In today’s globalized culture, the social effects of sin are greater than ever before and deserve the church’s urgent attention, a Vatican official said. …
Bishop Girotti is an official of the Apostolic Penitentiary, an office that deals with questions relating to penance and indulgences. He made the comments in an interview March 8 with the Vatican newspaper, L’Osservatore Romano. …
Among the “new sins” that have emerged in recent times, he pointed to genetic experiments and manipulation that violate fundamental human rights and produce effects difficult to foresee and control.
He said other areas where sin has a social impact include drug abuse, which affects many young people; economic injustice, which has left the poor even poorer and the rich richer; and environmental irresponsibility.
In typical Catholic fashion, Girotti offers a grab-bag of real misdeeds and make-believe “sins.”
It’s not very big news that abusing drugs is bad for you; nor is this a new problem.
But, within the broader context of individual rights, genetic science does not “violate fundamental human rights;” it instead promises to alleviate human suffering. The violation of rights is to squash scientific investigation based on religious dogma.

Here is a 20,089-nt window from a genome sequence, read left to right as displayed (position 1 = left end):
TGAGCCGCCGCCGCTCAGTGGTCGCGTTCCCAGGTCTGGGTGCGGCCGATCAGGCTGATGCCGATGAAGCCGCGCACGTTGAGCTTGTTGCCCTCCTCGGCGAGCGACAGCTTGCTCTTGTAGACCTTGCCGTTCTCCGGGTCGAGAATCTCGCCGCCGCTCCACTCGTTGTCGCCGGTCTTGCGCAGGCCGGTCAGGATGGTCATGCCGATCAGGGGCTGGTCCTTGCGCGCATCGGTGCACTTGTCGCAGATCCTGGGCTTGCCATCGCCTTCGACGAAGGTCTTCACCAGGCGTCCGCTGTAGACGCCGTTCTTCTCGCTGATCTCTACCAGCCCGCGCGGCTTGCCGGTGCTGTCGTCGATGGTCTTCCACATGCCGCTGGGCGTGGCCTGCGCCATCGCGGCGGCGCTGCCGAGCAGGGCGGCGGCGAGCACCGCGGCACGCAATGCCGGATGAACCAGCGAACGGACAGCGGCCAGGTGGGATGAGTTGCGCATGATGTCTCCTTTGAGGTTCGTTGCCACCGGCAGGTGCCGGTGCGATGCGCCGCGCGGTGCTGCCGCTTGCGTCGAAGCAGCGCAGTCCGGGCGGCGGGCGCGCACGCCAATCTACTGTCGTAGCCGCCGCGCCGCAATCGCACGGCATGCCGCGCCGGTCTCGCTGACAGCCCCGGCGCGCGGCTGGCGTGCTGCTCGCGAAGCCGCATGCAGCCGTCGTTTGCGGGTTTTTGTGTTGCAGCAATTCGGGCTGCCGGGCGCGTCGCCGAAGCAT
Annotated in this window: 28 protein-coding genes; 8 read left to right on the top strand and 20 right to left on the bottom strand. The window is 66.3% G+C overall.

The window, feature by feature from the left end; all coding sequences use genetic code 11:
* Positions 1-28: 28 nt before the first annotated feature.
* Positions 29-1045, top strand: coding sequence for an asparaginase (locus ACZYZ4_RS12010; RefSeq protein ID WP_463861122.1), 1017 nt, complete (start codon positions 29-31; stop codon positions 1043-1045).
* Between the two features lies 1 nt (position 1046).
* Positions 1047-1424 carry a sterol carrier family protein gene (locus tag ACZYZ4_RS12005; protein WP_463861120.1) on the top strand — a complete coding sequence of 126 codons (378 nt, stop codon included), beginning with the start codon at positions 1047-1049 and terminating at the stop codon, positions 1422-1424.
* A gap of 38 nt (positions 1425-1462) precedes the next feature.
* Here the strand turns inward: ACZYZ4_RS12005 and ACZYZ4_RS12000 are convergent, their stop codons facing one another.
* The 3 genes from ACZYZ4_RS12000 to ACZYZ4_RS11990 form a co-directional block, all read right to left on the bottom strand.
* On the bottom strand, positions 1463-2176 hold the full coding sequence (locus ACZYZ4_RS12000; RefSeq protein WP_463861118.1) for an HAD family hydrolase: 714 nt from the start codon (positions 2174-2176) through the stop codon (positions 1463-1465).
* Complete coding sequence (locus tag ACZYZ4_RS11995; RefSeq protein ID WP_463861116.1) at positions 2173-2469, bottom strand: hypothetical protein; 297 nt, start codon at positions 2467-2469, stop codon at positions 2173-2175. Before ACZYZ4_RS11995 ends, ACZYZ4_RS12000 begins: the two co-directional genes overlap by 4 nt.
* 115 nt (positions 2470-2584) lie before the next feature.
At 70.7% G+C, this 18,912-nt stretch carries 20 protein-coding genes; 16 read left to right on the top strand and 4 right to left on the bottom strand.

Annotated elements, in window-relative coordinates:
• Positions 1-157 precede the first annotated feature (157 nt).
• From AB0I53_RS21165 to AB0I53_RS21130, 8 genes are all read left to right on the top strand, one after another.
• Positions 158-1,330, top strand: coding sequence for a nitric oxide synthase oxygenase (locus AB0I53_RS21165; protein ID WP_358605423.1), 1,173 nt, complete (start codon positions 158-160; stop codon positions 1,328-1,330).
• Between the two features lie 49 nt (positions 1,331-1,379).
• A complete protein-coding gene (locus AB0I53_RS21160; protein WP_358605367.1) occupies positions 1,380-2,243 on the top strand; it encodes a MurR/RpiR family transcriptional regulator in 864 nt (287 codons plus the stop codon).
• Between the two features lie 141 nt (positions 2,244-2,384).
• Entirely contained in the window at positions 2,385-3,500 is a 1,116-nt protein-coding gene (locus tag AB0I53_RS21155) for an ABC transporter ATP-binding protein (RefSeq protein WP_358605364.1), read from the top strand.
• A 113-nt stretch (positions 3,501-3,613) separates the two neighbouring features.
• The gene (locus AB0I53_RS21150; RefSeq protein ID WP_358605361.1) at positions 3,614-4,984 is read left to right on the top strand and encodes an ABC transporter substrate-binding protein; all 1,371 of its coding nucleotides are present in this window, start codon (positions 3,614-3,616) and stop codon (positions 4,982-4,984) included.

Economic injustice is not properly defined by differences in wealth; on the contrary, in a free society differences of wealth reflect the just distribution of wealth based on individual production and voluntary association. Actual economic injustice arises when governments and criminals violate people’s rights, including their rights to control their own income and property. Such violations of rights often impoverish some people and unjustly enrich others. But the Catholic Church is more concerned with encouraging political force in the economy, which violates economic justice.
Finally, “environmental irresponsibility,” properly understood, means polluting somebody’s particular property, a problem properly handled through the legal system. Responsibility does not mean buying into environmentalist hysteria, feeling guilty about producing and consuming life-enhancing goods and services, or pushing politicians to violate people’s rights for environmentalist causes. It makes sense, though, for environmentalists and Christians to find common cause, for both movements thrive on people’s guilt.